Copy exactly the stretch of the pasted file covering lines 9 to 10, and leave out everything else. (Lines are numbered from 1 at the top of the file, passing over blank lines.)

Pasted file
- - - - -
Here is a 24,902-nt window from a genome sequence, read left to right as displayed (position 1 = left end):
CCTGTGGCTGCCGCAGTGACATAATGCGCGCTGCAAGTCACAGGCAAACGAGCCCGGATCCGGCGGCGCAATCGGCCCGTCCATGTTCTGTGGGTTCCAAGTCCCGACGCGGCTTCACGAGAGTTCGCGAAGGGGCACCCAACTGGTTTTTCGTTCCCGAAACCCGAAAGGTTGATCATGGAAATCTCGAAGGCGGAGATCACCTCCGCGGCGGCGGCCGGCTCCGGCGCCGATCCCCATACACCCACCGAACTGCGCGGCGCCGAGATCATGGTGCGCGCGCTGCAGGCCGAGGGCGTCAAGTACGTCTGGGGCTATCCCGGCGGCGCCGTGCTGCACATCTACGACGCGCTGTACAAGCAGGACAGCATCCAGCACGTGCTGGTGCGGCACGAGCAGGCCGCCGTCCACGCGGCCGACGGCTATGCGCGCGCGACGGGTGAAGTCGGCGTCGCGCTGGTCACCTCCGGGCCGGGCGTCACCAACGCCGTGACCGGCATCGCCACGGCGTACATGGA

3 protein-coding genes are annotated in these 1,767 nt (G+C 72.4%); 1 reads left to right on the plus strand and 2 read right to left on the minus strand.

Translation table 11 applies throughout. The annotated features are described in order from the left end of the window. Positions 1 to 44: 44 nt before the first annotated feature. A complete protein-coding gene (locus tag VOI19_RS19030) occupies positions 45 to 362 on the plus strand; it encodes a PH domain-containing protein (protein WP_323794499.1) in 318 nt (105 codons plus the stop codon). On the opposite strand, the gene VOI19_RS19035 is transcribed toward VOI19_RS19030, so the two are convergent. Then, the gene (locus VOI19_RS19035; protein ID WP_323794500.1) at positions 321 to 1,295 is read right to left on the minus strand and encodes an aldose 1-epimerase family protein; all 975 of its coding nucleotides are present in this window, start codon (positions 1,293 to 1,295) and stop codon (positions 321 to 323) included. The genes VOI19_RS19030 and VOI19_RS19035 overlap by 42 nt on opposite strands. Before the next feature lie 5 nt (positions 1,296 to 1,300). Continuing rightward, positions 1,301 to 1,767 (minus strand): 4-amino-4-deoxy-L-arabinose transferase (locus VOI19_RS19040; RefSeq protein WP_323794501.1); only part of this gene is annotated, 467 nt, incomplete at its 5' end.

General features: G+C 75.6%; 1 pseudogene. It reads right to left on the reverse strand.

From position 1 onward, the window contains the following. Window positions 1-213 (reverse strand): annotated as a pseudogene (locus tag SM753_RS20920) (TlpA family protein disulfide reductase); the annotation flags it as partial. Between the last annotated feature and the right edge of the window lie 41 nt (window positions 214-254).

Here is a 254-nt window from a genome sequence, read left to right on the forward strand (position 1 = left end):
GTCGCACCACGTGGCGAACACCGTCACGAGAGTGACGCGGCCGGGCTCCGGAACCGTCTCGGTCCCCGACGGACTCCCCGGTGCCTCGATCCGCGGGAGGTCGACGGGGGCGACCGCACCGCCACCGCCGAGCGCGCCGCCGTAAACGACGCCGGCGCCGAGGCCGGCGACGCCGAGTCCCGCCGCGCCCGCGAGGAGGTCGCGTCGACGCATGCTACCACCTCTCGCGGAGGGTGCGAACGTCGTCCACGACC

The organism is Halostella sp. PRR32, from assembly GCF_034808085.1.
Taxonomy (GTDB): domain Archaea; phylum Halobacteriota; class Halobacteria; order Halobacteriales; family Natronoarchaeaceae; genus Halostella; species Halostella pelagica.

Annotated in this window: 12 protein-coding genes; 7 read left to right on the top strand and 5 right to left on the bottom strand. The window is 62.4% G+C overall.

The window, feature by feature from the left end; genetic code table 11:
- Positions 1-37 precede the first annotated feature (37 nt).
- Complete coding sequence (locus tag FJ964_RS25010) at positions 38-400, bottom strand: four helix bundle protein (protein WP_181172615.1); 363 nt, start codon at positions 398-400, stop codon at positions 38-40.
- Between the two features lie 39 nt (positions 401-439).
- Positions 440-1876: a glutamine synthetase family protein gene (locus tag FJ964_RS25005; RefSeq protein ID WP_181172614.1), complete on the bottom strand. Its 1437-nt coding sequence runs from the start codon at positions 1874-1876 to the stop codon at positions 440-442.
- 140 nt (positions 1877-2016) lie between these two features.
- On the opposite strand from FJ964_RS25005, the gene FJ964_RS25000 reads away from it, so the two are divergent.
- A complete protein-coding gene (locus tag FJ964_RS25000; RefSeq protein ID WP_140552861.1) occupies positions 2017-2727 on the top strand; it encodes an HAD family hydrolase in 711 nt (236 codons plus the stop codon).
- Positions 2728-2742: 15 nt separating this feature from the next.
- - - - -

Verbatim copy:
The organism is Halostella sp. PRR32, from assembly GCF_034808085.1.
Taxonomy (GTDB): domain Archaea; phylum Halobacteriota; class Halobacteria; order Halobacteriales; family Natronoarchaeaceae; genus Halostella; species Halostella pelagica.